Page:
Man convicted of road rage murder sentenced

Christian Hillman
Christian Hillman, 19, appears in court for his sentencing on July 24, 2017.


GRAND RAPIDS, Mich. (WOOD) — An Ada man convicted of second-degree murder in a deadly road rage beating death could spend the rest of his life in prison.

A judge Monday sentenced 19-year-old Christian Hillman to between 22.5 and 100 years in prison for the murder of 64-year-old William McFarlan.

It took a jury of 10 men and two women a half-hour to deliberate before convicting Hillman last month.

Undated courtesy photo of William McFarlan (Courtesy GoFundMe.com/HelpMcFarlanFamily)

McFarlan died from a head injury about a month after the Sept. 29 beating on Whitneyville Avenue in Caledonia Township.

Christian Hillman
Christian Hillman appears in court on June 28, 2017.

At sentencing, the judge decided against a standard life sentence and opted for something harsher. Hillman’s second-degree murder conviction requires the possibility of parole. If Judge George Quist had sentenced him to life, he would have automatically been eligible for parole in 15 years. The judge’s sentence aims to guarantee his imprisonment for a longer term.

“He’ll never be a truly free man,” Kent County Assistant Prosecutor Blair Lachman told 24 Hour News 8 after the hearing. “They hired the best attorneys that I know. They were terrific. It doesn’t matter how much you pay for an attorney or who you hire, the facts are the facts and they were bad for him.”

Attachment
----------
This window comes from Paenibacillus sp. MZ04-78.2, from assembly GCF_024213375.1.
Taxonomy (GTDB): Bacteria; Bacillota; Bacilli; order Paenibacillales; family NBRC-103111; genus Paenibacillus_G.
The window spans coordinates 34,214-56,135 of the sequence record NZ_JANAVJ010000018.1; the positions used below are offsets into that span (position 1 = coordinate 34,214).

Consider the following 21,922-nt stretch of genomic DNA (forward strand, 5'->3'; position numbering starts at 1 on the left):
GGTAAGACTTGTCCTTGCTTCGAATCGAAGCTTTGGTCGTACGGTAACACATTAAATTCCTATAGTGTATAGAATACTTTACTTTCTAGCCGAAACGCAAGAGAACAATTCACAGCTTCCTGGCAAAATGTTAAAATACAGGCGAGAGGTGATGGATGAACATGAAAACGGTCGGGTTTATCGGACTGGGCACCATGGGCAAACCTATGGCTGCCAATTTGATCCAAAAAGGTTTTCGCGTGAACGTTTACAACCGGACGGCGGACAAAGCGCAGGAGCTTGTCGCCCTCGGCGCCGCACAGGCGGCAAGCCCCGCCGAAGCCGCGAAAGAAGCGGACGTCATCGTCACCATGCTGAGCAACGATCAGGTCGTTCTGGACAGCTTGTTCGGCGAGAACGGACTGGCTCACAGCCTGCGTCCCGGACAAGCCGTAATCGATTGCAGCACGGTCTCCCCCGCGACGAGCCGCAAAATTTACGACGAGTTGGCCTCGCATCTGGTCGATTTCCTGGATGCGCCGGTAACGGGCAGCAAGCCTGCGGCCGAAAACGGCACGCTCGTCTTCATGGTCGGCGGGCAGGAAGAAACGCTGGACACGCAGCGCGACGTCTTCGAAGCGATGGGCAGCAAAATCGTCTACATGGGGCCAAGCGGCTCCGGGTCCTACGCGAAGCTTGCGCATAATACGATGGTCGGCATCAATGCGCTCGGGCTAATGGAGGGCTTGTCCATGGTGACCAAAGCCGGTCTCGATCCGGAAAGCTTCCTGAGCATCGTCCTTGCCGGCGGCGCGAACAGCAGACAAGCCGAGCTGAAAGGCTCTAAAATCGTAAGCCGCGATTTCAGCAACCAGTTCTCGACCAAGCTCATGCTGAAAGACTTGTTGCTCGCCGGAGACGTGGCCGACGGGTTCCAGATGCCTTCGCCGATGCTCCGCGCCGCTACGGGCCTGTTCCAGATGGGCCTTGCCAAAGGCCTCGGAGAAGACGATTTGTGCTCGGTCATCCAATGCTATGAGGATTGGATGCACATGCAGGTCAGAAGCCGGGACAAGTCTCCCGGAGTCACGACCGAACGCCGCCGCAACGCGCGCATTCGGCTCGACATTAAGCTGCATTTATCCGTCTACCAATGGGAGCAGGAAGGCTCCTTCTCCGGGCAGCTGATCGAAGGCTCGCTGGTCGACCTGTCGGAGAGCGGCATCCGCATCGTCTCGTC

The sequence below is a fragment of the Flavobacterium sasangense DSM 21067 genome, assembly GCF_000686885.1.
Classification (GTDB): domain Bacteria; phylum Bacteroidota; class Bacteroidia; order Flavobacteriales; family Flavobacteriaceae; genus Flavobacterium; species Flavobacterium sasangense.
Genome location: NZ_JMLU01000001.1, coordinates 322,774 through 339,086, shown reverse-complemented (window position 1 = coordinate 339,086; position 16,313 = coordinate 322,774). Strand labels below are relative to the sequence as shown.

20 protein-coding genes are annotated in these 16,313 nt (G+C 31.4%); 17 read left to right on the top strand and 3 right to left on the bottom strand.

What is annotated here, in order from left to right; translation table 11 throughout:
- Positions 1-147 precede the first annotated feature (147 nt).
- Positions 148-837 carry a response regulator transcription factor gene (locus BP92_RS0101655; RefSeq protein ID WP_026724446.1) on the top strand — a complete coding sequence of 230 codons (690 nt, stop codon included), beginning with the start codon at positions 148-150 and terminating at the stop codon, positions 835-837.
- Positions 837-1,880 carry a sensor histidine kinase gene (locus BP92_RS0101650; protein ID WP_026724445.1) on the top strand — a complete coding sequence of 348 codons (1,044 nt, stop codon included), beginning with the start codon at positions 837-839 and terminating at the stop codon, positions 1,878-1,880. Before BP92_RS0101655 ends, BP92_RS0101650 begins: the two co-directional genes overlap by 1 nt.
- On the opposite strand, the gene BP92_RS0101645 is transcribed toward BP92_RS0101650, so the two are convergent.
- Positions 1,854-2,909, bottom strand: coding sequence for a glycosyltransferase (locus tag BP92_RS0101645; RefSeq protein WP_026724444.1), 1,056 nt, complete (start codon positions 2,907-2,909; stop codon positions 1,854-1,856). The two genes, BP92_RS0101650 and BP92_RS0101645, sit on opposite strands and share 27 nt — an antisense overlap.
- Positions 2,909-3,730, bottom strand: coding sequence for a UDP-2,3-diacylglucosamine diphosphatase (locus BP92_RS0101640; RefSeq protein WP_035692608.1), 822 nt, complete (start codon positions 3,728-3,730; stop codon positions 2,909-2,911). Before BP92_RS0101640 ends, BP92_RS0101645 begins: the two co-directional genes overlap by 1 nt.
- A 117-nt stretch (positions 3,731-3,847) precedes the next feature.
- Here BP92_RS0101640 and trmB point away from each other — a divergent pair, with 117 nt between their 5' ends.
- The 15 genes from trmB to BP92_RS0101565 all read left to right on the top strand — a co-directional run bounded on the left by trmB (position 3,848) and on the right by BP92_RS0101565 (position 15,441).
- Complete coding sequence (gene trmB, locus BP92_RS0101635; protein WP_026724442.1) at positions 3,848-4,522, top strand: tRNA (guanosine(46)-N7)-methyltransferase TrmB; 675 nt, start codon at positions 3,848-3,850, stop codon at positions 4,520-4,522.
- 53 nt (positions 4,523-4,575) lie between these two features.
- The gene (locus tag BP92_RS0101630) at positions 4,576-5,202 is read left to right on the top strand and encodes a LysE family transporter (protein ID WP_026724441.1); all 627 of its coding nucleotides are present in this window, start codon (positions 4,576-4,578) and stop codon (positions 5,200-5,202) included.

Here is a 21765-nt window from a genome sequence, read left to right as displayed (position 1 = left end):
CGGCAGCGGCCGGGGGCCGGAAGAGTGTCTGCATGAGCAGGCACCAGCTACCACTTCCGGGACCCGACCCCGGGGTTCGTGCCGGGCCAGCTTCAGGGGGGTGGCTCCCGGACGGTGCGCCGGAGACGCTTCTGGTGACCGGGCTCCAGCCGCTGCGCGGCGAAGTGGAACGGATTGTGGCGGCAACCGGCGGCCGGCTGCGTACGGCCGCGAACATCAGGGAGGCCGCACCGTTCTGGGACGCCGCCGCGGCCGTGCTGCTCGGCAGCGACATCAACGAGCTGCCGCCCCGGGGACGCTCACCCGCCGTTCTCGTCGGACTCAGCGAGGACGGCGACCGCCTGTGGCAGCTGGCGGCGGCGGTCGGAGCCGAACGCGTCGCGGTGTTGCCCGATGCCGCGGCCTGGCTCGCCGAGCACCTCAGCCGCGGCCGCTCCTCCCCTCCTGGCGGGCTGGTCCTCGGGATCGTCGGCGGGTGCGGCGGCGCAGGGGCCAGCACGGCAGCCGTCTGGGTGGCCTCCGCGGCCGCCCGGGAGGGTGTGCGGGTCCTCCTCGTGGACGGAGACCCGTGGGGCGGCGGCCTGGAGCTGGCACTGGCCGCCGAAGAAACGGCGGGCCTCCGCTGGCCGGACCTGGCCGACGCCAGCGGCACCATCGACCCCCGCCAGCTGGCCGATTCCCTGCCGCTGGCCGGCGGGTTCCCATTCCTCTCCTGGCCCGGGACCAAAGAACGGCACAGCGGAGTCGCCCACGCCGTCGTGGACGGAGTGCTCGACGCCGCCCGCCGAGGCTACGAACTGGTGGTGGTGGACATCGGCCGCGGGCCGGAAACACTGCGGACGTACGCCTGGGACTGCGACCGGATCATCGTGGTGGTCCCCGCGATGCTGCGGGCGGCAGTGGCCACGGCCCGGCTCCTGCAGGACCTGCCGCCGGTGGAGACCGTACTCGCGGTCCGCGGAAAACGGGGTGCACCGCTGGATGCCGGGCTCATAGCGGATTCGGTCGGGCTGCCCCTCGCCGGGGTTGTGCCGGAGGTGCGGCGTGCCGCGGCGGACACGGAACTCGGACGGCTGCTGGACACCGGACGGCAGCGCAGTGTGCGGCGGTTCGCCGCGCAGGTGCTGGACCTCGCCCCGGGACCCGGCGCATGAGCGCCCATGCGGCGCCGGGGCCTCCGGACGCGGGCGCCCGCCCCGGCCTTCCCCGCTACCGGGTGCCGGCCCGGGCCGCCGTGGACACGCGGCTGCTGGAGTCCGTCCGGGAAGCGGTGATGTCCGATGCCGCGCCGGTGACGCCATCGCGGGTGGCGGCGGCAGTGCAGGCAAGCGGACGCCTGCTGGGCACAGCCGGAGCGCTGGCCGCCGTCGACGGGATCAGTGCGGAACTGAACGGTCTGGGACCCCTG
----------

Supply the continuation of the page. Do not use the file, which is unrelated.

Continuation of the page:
McFarlan’s son addressed the court before the judge handed down the sentence.

“I lost my hunting partner, my father, my fishing partner. Everything I do to this day, the hobbies and everything, he taught me,” Jason McFarlan said. “I’m standing here today because of my father. I almost died because I’m a diabetic and had a kidney transplant. My father stepped up right away and saved my life.”

Christian Hillman
Christian Hillman tells an officer to “get my good side” during a recorded interview with detectives.

The defense team said McFarlan had been tailgating Hillman’s dirt bike and tried to run him off the road before the confrontation. Hillman also told police McFarlan put his hands around his neck and he was acting in self-defense.

However, during Hillman’s trial, the prosecution team focused its final arguments on the lack of injuries Hillman had in comparison to McFarlan. The assistant prosecutor said Hillman beat McFarlan for more than seven minutes and pulled down his pants and underwear.

The assistant prosecutor also said Hillman was proud of his assault on McLachlan, asking someone to take pictures of his bloody hands afterward.

During the recorded police interview, Hillman could also be heard asking an officer to “get my good side” during evidence photos.